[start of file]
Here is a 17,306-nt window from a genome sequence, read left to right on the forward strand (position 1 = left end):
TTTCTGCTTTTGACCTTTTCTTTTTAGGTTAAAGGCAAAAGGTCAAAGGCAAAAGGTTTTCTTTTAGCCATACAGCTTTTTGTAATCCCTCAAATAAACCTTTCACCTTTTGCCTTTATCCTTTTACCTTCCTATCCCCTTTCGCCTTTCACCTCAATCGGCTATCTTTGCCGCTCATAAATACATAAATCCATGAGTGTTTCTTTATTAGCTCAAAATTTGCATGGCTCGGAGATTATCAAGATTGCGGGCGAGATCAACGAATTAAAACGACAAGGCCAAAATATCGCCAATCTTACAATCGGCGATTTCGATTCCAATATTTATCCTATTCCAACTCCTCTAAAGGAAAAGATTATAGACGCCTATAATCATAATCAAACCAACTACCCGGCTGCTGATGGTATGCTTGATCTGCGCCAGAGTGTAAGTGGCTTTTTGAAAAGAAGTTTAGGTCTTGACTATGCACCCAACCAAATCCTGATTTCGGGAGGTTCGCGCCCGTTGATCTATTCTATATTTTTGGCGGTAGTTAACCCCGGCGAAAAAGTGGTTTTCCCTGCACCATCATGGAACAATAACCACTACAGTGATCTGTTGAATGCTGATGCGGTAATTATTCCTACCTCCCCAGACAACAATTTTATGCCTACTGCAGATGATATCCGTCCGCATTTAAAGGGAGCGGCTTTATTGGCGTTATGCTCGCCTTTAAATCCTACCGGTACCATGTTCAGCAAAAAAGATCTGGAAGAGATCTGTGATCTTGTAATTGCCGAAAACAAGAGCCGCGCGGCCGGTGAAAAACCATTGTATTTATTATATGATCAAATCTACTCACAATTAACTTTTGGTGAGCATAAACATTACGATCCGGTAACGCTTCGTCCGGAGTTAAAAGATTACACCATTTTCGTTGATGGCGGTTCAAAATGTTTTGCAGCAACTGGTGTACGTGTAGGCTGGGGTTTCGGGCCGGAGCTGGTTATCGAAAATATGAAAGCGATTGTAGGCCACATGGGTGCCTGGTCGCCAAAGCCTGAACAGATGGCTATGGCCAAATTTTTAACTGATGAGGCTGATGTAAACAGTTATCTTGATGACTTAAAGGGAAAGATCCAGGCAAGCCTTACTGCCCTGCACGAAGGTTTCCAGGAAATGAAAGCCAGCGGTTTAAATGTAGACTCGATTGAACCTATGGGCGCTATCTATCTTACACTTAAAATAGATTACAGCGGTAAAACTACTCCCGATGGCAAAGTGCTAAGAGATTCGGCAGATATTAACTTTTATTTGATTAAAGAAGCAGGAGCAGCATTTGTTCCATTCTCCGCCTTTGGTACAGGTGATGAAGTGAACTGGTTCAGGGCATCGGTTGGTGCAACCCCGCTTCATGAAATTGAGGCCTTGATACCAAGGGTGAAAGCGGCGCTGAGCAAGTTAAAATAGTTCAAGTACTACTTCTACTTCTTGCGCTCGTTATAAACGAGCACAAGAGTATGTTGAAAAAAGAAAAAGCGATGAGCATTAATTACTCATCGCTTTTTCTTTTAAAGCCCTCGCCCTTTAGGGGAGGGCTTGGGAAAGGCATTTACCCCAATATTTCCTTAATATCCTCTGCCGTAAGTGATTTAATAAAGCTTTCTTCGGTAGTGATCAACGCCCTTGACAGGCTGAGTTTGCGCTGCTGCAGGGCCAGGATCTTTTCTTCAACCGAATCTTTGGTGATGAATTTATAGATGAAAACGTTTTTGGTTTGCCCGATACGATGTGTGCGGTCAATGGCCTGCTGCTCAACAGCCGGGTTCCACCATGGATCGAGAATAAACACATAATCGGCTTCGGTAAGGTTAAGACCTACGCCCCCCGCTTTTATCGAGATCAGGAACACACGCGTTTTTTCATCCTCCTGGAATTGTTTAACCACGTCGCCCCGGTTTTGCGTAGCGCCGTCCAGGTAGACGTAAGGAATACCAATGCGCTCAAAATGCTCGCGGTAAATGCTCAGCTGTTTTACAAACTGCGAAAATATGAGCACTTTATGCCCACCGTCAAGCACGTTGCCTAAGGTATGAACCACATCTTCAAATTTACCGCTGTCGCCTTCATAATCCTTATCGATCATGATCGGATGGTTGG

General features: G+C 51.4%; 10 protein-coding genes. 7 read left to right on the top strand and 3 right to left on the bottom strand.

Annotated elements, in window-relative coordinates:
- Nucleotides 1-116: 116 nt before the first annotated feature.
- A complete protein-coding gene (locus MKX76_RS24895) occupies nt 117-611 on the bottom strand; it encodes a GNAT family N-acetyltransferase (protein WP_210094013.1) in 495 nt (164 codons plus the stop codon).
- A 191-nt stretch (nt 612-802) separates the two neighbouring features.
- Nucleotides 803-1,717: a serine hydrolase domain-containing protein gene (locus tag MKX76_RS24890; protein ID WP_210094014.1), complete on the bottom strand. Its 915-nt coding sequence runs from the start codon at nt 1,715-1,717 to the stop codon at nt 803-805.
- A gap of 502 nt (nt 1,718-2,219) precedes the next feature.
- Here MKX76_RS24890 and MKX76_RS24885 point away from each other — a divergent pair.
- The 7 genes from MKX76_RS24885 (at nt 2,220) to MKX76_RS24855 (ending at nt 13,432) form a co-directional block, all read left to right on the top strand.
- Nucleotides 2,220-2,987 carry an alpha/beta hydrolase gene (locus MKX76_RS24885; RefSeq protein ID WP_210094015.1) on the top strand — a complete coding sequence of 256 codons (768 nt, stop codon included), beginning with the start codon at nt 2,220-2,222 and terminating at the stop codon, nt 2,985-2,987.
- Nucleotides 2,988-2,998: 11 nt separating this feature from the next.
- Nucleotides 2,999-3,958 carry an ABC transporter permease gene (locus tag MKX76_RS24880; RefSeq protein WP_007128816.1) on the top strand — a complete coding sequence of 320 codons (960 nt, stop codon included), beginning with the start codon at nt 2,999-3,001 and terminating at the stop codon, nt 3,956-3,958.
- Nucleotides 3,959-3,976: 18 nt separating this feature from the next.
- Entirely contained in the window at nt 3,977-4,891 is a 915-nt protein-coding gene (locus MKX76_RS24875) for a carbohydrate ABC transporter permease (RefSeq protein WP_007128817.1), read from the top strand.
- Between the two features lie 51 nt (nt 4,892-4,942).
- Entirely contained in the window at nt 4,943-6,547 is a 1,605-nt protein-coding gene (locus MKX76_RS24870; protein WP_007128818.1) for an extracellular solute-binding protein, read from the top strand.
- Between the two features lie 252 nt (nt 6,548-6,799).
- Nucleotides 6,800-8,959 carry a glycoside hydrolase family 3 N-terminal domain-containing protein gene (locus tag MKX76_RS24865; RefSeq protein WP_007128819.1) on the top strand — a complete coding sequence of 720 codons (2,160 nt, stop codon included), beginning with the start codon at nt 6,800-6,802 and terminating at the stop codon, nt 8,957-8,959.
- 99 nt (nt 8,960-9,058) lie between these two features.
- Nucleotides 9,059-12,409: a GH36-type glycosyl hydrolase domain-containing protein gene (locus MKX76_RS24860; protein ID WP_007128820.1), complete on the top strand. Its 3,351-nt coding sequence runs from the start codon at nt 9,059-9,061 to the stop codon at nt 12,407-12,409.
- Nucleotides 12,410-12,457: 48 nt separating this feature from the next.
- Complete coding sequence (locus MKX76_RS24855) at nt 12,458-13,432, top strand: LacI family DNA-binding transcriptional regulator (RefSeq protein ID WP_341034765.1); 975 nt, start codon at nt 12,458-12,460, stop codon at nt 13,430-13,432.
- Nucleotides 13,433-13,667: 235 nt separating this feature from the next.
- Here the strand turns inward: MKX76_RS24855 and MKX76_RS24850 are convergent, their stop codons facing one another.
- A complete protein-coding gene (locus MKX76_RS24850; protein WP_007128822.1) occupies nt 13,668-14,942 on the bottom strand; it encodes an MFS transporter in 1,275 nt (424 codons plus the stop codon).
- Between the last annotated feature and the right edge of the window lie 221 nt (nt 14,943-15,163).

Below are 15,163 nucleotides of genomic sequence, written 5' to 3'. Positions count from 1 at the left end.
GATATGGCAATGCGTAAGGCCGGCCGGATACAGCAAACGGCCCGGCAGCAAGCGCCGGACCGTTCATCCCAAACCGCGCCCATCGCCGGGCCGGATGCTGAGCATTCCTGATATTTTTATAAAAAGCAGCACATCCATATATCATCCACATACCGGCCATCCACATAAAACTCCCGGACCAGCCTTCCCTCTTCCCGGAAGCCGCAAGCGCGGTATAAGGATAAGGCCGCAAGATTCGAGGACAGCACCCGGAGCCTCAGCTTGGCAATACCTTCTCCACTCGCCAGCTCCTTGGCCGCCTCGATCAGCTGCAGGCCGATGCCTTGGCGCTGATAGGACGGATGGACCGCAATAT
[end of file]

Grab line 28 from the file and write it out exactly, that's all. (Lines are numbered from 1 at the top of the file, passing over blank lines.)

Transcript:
- Between the last annotated feature and the right edge of the window lie 221 nt (nt 14,943-15,163).